Wednesday 29 June 2016

GEMMS’s Sermons Taxonomy: Tell us what you think

This spring, Anne and Jeanne introduced GEMMS to its first academic audience at the Renaissance Society of American meeting in Boston in order to seek feedback from others involved as creators and users of large digital humanities projects. In this post, we would like to share one of the first challenges of our work—developing a taxonomy of sermons and reports of sermons. We hope you will send us your questions and comments, because it’s feedback from potential users – like you – that will be crucial to this next phase of our project. We’d like to find out what kinds of information – and especially what kinds of searches – you’d like this database to provide. 

Our Goal: Improved Access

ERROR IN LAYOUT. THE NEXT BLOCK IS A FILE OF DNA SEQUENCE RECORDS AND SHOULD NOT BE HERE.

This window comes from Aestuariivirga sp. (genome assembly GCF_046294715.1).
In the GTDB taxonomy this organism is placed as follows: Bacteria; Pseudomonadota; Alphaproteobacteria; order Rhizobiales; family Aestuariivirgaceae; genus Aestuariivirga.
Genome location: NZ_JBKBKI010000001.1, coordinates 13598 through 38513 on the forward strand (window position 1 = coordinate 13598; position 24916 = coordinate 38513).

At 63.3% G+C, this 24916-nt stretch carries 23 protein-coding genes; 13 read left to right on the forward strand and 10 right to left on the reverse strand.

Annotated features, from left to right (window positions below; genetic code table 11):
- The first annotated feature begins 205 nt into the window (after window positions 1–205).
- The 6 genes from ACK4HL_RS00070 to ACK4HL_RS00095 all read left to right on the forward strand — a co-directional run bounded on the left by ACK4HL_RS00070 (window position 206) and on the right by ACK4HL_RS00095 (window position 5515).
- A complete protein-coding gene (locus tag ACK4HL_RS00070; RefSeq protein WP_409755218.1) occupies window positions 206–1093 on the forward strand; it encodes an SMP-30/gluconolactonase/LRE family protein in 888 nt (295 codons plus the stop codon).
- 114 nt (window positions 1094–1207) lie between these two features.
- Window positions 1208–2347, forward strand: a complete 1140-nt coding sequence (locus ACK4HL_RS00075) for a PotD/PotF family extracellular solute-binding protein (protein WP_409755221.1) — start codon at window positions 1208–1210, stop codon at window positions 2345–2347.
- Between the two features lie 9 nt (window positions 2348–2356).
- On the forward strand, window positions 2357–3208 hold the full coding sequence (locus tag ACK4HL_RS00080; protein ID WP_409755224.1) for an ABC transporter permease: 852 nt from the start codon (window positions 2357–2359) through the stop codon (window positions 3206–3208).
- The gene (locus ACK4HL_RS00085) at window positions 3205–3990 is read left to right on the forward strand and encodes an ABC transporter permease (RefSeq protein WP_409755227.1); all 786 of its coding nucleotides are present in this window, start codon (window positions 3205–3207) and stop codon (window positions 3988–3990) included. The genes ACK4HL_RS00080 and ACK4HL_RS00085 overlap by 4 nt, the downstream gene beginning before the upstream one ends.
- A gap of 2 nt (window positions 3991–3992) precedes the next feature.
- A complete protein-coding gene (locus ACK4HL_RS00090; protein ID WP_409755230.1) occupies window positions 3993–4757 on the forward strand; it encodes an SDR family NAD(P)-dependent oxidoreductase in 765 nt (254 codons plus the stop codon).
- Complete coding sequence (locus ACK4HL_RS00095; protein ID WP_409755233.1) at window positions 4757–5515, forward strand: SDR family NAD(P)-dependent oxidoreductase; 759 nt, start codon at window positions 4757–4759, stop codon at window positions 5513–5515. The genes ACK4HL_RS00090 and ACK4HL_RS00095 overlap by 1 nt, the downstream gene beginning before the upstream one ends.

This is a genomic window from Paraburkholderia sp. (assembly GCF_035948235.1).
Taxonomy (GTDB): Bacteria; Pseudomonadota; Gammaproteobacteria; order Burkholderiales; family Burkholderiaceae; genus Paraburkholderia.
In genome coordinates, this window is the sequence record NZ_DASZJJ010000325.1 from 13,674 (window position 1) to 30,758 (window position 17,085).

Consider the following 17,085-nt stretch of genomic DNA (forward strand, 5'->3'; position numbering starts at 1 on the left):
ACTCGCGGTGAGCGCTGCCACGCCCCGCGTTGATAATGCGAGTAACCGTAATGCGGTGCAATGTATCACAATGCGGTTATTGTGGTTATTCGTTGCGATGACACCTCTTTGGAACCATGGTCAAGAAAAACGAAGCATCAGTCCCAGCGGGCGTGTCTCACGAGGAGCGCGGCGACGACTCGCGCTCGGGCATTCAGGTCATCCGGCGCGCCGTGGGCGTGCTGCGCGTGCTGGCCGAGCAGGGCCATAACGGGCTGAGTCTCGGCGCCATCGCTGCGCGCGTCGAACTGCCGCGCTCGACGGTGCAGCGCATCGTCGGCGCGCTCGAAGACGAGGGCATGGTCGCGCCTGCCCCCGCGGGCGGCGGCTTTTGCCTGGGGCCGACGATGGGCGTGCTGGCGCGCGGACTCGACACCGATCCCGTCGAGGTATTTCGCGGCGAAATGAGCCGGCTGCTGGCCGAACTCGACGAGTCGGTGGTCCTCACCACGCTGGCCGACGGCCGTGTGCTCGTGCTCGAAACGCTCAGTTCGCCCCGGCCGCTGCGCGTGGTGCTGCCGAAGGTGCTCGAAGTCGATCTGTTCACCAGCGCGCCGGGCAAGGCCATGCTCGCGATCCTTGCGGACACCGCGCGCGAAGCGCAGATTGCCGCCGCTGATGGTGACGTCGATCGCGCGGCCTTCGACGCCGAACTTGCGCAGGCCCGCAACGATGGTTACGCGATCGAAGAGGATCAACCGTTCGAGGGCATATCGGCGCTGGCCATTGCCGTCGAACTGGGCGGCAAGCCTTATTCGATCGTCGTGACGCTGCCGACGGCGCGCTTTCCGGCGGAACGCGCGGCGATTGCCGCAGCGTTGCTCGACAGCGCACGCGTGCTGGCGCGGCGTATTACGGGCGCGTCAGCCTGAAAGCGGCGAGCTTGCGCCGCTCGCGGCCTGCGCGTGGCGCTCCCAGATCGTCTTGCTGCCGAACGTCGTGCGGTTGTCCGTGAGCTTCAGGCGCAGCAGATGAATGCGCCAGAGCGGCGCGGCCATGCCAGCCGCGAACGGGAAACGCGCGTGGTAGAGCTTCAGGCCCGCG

The primary objective of GEMMS is to improve access to manuscript sermons archives, many of which are described only minimally in catalogues. For example, the catalogue entry for British Library MS Add 75511, part of the Althorp papers, indicates that it contains “Sermon notes, medical recipes, and other commonplace material of the Monteage family, 1645-1748.” In fact, the manuscript so described includes fair copies of 20 mid-seventeenth century sermons by prominent puritan preachers, and provides important evidence not only for a number of sermons that are not preserved in print, but also of how they were carefully preserved and possibly circulated; each one is folded and carefully docketed. Since the British Library does not permit photography of this manuscript, the full description in the GEMMS database will be all the more necessary as an aid to further scholarship.